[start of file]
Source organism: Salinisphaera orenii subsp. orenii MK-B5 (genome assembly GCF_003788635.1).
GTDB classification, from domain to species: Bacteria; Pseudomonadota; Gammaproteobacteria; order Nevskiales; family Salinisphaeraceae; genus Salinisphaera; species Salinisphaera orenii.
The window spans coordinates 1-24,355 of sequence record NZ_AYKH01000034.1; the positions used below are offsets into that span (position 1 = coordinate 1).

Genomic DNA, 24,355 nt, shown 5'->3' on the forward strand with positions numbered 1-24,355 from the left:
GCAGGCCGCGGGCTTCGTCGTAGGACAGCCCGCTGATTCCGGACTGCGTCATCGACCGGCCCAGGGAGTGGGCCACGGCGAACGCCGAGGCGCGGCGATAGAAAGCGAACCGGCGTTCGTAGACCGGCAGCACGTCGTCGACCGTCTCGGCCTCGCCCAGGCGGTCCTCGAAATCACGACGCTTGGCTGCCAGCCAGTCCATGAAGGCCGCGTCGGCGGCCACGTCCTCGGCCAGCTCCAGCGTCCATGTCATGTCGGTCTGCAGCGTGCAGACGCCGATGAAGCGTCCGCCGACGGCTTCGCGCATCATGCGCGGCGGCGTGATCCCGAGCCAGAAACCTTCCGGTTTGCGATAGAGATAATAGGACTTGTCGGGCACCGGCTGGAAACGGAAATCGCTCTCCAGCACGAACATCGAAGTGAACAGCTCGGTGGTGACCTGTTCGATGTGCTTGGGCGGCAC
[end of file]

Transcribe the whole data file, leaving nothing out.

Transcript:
Source organism: Salinisphaera orenii subsp. orenii MK-B5 (genome assembly GCF_003788635.1).
GTDB classification, from domain to species: Bacteria; Pseudomonadota; Gammaproteobacteria; order Nevskiales; family Salinisphaeraceae; genus Salinisphaera; species Salinisphaera orenii.
The window spans coordinates 1-24,355 of sequence record NZ_AYKH01000034.1; the positions used below are offsets into that span (position 1 = coordinate 1).

Genomic DNA, 24,355 nt, shown 5'->3' on the forward strand with positions numbered 1-24,355 from the left:
GCAGGCCGCGGGCTTCGTCGTAGGACAGCCCGCTGATTCCGGACTGCGTCATCGACCGGCCCAGGGAGTGGGCCACGGCGAACGCCGAGGCGCGGCGATAGAAAGCGAACCGGCGTTCGTAGACCGGCAGCACGTCGTCGACCGTCTCGGCCTCGCCCAGGCGGTCCTCGAAATCACGACGCTTGGCTGCCAGCCAGTCCATGAAGGCCGCGTCGGCGGCCACGTCCTCGGCCAGCTCCAGCGTCCATGTCATGTCGGTCTGCAGCGTGCAGACGCCGATGAAGCGTCCGCCGACGGCTTCGCGCATCATGCGCGGCGGCGTGATCCCGAGCCAGAAACCTTCCGGTTTGCGATAGAGATAATAGGACTTGTCGGGCACCGGCTGGAAACGGAAATCGCTCTCCAGCACGAACATCGAAGTGAACAGCTCGGTGGTGACCTGTTCGATGTGCTTGGGCGGCAC